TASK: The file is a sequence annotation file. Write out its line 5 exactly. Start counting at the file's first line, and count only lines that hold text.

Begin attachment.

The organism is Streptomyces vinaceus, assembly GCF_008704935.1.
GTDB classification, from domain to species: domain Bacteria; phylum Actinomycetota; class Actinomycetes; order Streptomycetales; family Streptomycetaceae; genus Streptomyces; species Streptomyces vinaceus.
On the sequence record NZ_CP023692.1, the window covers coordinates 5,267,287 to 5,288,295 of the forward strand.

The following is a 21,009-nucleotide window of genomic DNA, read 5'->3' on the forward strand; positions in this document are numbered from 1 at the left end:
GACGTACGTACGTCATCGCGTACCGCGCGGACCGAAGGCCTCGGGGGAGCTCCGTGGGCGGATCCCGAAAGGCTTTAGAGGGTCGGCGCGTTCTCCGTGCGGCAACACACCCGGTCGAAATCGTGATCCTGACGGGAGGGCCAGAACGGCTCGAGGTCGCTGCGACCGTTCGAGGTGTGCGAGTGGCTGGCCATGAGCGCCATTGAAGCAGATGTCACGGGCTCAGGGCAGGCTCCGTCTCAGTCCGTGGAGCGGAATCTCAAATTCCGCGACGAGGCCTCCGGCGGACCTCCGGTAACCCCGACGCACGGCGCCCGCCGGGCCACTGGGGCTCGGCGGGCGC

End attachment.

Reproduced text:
GACGTACGTACGTCATCGCGTACCGCGCGGACCGAAGGCCTCGGGGGAGCTCCGTGGGCGGATCCCGAAAGGCTTTAGAGGGTCGGCGCGTTCTCCGTGCGGCAACACACCCGGTCGAAATCGTGATCCTGACGGGAGGGCCAGAACGGCTCGAGGTCGCTGCGACCGTTCGAGGTGTGCGAGTGGCTGGCCATGAGCGCCATTGAAGCAGATGTCACGGGCTCAGGGCAGGCTCCGTCTCAGTCCGTGGAGCGGAATCTCAAATTCCGCGACGAGGCCTCCGGCGGACCTCCGGTAACCCCGACGCACGGCGCCCGCCGGGCCACTGGGGCTCGGCGGGCGC